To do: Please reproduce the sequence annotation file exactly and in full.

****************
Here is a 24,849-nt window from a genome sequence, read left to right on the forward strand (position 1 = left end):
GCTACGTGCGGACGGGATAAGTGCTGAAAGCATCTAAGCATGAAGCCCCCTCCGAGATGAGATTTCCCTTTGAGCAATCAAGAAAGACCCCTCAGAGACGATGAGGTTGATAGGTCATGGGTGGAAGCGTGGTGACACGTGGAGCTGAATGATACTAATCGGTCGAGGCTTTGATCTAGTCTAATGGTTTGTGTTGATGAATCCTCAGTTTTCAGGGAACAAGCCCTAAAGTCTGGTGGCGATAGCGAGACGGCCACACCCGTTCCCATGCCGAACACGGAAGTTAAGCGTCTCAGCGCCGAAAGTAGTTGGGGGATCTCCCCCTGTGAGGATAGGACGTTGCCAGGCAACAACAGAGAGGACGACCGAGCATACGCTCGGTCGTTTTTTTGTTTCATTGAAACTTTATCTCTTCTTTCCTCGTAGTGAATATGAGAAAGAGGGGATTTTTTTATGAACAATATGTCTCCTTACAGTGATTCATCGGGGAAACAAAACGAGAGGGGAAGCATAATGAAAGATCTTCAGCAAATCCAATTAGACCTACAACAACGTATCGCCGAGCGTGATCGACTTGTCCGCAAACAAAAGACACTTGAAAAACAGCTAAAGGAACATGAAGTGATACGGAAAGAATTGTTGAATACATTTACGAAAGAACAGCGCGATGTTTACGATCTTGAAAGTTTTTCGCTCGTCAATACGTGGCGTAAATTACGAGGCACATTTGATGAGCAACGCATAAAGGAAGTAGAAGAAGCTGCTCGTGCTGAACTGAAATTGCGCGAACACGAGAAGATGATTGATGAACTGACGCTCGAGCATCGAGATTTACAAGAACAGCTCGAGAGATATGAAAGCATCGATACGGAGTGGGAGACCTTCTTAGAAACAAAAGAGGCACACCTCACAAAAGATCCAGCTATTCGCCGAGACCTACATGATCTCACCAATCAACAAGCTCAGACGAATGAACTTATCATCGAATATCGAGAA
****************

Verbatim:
Here is a 24,849-nt window from a genome sequence, read left to right on the forward strand (position 1 = left end):
GCTACGTGCGGACGGGATAAGTGCTGAAAGCATCTAAGCATGAAGCCCCCTCCGAGATGAGATTTCCCTTTGAGCAATCAAGAAAGACCCCTCAGAGACGATGAGGTTGATAGGTCATGGGTGGAAGCGTGGTGACACGTGGAGCTGAATGATACTAATCGGTCGAGGCTTTGATCTAGTCTAATGGTTTGTGTTGATGAATCCTCAGTTTTCAGGGAACAAGCCCTAAAGTCTGGTGGCGATAGCGAGACGGCCACACCCGTTCCCATGCCGAACACGGAAGTTAAGCGTCTCAGCGCCGAAAGTAGTTGGGGGATCTCCCCCTGTGAGGATAGGACGTTGCCAGGCAACAACAGAGAGGACGACCGAGCATACGCTCGGTCGTTTTTTTGTTTCATTGAAACTTTATCTCTTCTTTCCTCGTAGTGAATATGAGAAAGAGGGGATTTTTTTATGAACAATATGTCTCCTTACAGTGATTCATCGGGGAAACAAAACGAGAGGGGAAGCATAATGAAAGATCTTCAGCAAATCCAATTAGACCTACAACAACGTATCGCCGAGCGTGATCGACTTGTCCGCAAACAAAAGACACTTGAAAAACAGCTAAAGGAACATGAAGTGATACGGAAAGAATTGTTGAATACATTTACGAAAGAACAGCGCGATGTTTACGATCTTGAAAGTTTTTCGCTCGTCAATACGTGGCGTAAATTACGAGGCACATTTGATGAGCAACGCATAAAGGAAGTAGAAGAAGCTGCTCGTGCTGAACTGAAATTGCGCGAACACGAGAAGATGATTGATGAACTGACGCTCGAGCATCGAGATTTACAAGAACAGCTCGAGAGATATGAAAGCATCGATACGGAGTGGGAGACCTTCTTAGAAACAAAAGAGGCACACCTCACAAAAGATCCAGCTATTCGCCGAGACCTACATGATCTCACCAATCAACAAGCTCAGACGAATGAACTTATCATCGAATATCGAGAA